Iowa’s pork producers can rest easy knowing the Beagle Brigade is sniffing out potential agricultural biosecurity risks daily at the nation’s airports, borders and ports of entry.

It’s a good bet that Ozcar, a member of the ag K9 team, will catch a whiff of that prosciutto sandwich or guava fruit while on patrol and alert handler Sari Hall, Customs and Border Patrol (CBP) K9 ag specialist, at O’Hare International Airport in Chicago.

“His favorite actually is ham,” joked Hall, speaking at the World Pork Expo in Des Moines June 7 about the importance of U.S. agriculture security measures. “If you have pork…he’ll find it.

“In Chicago, we have a lot of European flights, so people love to bring that kind of product over.”

That’s problematic, said Lee Scheele, California ag liaison with the CBP.

“Most people really don’t un­derstand the risk of bringing in that ham sandwich … the risk of picking up that prosciutto and bringing it back to the U.S.,” he said. “The risk may be low, but the consequences are high, and we can’t take that risk.”

What if that sandwich were to be thrown out the car window, and a feral hog picks it up, he said. 

“You might have an outbreak  of ASF (African swine fever). It could happen just like that … A couple of nose rubs or biosecurity lapse somewhere, and we have a problem.”

Hall and Scheele joined Lisa Becton, National Pork Board (NPB) director of swine health, and Stephanie Wisdom, NPB director of animal welfare, to update Pork Expo visitors on the groups’ partnership and increasing efforts to safeguard against foreign animal disease (FAD) and to protect the public against biological threat.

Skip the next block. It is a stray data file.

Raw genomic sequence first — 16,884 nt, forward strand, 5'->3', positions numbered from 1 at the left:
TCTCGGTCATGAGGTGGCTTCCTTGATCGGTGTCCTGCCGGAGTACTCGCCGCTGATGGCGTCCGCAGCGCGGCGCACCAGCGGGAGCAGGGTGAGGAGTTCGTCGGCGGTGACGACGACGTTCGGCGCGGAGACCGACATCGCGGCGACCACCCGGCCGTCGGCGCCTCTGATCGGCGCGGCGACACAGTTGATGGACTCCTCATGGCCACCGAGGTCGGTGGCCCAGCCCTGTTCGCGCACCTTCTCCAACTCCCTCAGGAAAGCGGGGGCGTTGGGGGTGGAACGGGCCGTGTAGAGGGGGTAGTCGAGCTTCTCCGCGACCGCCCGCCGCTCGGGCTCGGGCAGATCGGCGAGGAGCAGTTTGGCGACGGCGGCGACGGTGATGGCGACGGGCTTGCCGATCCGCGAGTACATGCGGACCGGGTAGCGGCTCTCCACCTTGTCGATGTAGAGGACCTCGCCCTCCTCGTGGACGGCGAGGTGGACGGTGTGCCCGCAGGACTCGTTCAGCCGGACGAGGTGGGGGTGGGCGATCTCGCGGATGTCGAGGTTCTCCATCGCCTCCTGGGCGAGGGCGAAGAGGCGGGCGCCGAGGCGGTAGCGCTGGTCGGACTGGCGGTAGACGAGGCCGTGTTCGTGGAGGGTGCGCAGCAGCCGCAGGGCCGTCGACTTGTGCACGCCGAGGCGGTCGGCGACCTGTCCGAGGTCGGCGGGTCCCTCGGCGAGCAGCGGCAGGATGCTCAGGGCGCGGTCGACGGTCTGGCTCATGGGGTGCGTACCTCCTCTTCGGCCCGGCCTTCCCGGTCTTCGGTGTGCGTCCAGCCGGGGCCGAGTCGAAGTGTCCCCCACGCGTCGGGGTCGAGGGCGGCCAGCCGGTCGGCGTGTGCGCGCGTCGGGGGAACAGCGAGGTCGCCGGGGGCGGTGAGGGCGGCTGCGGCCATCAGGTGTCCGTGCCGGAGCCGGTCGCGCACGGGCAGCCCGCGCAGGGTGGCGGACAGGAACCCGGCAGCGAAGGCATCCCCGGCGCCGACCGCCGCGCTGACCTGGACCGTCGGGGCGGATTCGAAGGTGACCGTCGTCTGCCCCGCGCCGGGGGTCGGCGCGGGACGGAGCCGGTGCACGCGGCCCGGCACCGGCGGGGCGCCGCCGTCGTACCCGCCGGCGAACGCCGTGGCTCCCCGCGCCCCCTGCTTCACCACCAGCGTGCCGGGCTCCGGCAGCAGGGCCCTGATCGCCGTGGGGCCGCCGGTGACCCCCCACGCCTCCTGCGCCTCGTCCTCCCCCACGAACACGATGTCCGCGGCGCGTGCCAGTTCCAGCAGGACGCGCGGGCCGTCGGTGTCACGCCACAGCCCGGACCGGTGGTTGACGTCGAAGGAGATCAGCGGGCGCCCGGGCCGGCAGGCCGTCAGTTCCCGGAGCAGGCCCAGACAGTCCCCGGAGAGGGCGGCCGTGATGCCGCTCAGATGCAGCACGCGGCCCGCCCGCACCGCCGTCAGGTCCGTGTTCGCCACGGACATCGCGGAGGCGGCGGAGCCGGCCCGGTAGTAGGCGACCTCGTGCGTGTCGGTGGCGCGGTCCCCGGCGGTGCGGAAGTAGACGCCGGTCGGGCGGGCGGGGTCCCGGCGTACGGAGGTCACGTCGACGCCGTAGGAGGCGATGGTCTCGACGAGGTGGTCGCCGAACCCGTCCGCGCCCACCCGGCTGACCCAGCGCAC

Becton said the NPB and National Pork Producers Council have ramped up FAD preparedness efforts, providing $22 million in pork checkoff funding for preparedness activities.

A recent Iowa State University study estimates a massive $7.5 billion impact over 10 years should a FAD spread in the U.S.

Wisdom said, “We’ve been working with our producers for years now to have a plan for your farm, for your operation for FAD.  We’re seeing success in that.”

Increased security

Becton said K9 specialists are the first line of defense to guard the nation’s ag interests.

“If they weren’t here, much could be introduced into the U.S.,” she said.

Pigs feet arriving from Africa concealed within fish to mask the smoky odor, eggs from Mexico that could carry Newcastle disease or Longan trees that produce edible fruit being smuggled into California are among the items seized every day.

Pork products are popular seizures, added Hall. “The first time at Atlanta, in a training environment ..., Ozkar found somebody’s prosciutto sandwich in their backpack,” she said.

He also located a pangolin, one of the most trafficked mammals in the world prized for its scales and claws in traditional medicine.

Ozcar and his team of seven beagles and three labrador re­trievers screen passengers, carry-on bags and checked luggage at O’Hare for beef, pork and fruits and vegetables. 

They’ll sniff out soil, too, as nematodes, bacteria and diseases all travel in the dirt.

Ozcar will alert if he smells meat or citrus. Seized items are shredded or incinerated to make sure anything that’s living is destroyed and diseases are rendered harmless.

Ag safety priority

More than 22,000 items were seized in 2022 at O’Hare airport. Nationwide, Scheele said 860,000 passengers per day are screened by 26,000 custom officers (including 2,700 ag specialists). 

“Our employees are looking at agriculture coming into this country to ensure that it’s safe — that we protect the farms in the U.S.,” said Scheele.